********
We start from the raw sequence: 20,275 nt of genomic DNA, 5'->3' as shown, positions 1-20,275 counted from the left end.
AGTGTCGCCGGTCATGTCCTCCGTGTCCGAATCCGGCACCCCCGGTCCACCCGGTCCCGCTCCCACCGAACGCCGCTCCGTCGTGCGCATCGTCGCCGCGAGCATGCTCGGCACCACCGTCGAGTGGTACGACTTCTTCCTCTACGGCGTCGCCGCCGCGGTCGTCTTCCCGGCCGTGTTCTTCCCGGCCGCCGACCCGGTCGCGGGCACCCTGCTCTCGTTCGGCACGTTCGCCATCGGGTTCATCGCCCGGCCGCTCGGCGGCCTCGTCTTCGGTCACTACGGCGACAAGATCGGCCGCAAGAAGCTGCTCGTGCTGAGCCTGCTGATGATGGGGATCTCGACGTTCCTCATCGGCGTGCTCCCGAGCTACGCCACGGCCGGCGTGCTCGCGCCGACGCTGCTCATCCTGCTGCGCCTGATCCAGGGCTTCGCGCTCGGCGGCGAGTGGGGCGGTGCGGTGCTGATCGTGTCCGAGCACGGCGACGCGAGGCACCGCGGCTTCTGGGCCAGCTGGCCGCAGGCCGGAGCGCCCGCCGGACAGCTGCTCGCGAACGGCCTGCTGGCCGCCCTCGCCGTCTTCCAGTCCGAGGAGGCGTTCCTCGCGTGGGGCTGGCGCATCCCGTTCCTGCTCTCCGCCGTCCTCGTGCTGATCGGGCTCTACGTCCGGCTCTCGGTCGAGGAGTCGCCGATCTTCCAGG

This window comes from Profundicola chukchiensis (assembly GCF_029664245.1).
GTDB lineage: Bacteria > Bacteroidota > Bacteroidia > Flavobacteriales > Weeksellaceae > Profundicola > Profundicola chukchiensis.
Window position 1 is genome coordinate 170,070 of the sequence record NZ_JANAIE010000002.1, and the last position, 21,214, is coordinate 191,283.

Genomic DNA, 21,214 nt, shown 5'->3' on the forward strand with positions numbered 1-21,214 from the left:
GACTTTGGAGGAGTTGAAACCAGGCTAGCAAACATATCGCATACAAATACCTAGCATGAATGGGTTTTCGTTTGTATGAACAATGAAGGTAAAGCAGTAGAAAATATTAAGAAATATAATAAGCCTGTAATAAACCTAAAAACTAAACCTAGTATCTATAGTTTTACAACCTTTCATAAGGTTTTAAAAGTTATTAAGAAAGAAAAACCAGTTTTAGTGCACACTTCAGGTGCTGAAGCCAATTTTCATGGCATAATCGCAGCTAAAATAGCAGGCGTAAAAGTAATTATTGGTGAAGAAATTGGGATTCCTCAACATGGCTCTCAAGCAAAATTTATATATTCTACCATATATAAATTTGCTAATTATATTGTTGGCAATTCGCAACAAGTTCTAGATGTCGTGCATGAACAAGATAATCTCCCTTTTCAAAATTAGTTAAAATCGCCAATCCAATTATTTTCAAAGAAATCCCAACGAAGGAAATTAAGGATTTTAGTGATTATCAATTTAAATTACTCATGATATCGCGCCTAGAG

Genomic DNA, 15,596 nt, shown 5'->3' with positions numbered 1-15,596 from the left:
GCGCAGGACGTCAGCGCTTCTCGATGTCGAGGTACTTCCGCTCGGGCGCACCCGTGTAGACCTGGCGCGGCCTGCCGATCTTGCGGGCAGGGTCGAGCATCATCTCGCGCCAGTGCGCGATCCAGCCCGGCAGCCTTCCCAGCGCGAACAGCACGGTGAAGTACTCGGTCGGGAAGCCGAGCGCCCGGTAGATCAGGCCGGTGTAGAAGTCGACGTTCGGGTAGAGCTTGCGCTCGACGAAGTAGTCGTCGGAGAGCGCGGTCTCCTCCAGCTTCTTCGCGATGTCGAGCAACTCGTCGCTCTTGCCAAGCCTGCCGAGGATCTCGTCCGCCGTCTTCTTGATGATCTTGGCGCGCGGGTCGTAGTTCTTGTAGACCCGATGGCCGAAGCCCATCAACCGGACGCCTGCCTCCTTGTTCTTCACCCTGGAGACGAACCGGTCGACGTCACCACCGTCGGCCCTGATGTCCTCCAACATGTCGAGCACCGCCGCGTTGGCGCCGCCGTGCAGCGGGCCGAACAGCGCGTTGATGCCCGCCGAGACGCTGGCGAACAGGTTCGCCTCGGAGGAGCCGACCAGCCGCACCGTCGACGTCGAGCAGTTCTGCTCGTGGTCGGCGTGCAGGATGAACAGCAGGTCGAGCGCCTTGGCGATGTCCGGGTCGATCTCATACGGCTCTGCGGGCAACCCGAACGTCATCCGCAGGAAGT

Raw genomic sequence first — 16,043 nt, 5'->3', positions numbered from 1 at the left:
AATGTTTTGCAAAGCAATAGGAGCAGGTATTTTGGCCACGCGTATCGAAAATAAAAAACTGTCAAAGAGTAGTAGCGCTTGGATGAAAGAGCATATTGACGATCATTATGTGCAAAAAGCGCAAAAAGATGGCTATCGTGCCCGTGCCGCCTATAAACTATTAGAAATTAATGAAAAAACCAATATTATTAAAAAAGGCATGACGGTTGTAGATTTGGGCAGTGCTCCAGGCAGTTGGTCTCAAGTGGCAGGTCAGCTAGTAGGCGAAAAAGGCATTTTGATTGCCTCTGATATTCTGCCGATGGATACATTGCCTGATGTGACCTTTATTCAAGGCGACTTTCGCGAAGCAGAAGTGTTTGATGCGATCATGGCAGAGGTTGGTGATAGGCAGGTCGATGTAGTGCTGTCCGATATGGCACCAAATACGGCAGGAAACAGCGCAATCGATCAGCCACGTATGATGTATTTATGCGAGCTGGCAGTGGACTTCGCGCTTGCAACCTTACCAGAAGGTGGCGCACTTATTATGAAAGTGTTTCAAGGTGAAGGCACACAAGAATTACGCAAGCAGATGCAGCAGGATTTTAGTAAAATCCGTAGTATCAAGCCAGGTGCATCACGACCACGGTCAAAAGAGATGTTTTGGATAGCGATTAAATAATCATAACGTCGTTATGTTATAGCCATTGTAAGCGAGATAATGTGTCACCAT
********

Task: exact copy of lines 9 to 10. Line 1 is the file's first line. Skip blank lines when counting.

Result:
GCGCAGGACGTCAGCGCTTCTCGATGTCGAGGTACTTCCGCTCGGGCGCACCCGTGTAGACCTGGCGCGGCCTGCCGATCTTGCGGGCAGGGTCGAGCATCATCTCGCGCCAGTGCGCGATCCAGCCCGGCAGCCTTCCCAGCGCGAACAGCACGGTGAAGTACTCGGTCGGGAAGCCGAGCGCCCGGTAGATCAGGCCGGTGTAGAAGTCGACGTTCGGGTAGAGCTTGCGCTCGACGAAGTAGTCGTCGGAGAGCGCGGTCTCCTCCAGCTTCTTCGCGATGTCGAGCAACTCGTCGCTCTTGCCAAGCCTGCCGAGGATCTCGTCCGCCGTCTTCTTGATGATCTTGGCGCGCGGGTCGTAGTTCTTGTAGACCCGATGGCCGAAGCCCATCAACCGGACGCCTGCCTCCTTGTTCTTCACCCTGGAGACGAACCGGTCGACGTCACCACCGTCGGCCCTGATGTCCTCCAACATGTCGAGCACCGCCGCGTTGGCGCCGCCGTGCAGCGGGCCGAACAGCGCGTTGATGCCCGCCGAGACGCTGGCGAACAGGTTCGCCTCGGAGGAGCCGACCAGCCGCACCGTCGACGTCGAGCAGTTCTGCTCGTGGTCGGCGTGCAGGATGAACAGCAGGTCGAGCGCCTTGGCGATGTCCGGGTCGATCTCATACGGCTCTGCGGGCAACCCGAACGTCATCCGCAGGAAGT

Raw genomic sequence first — 16,043 nt, 5'->3', positions numbered from 1 at the left: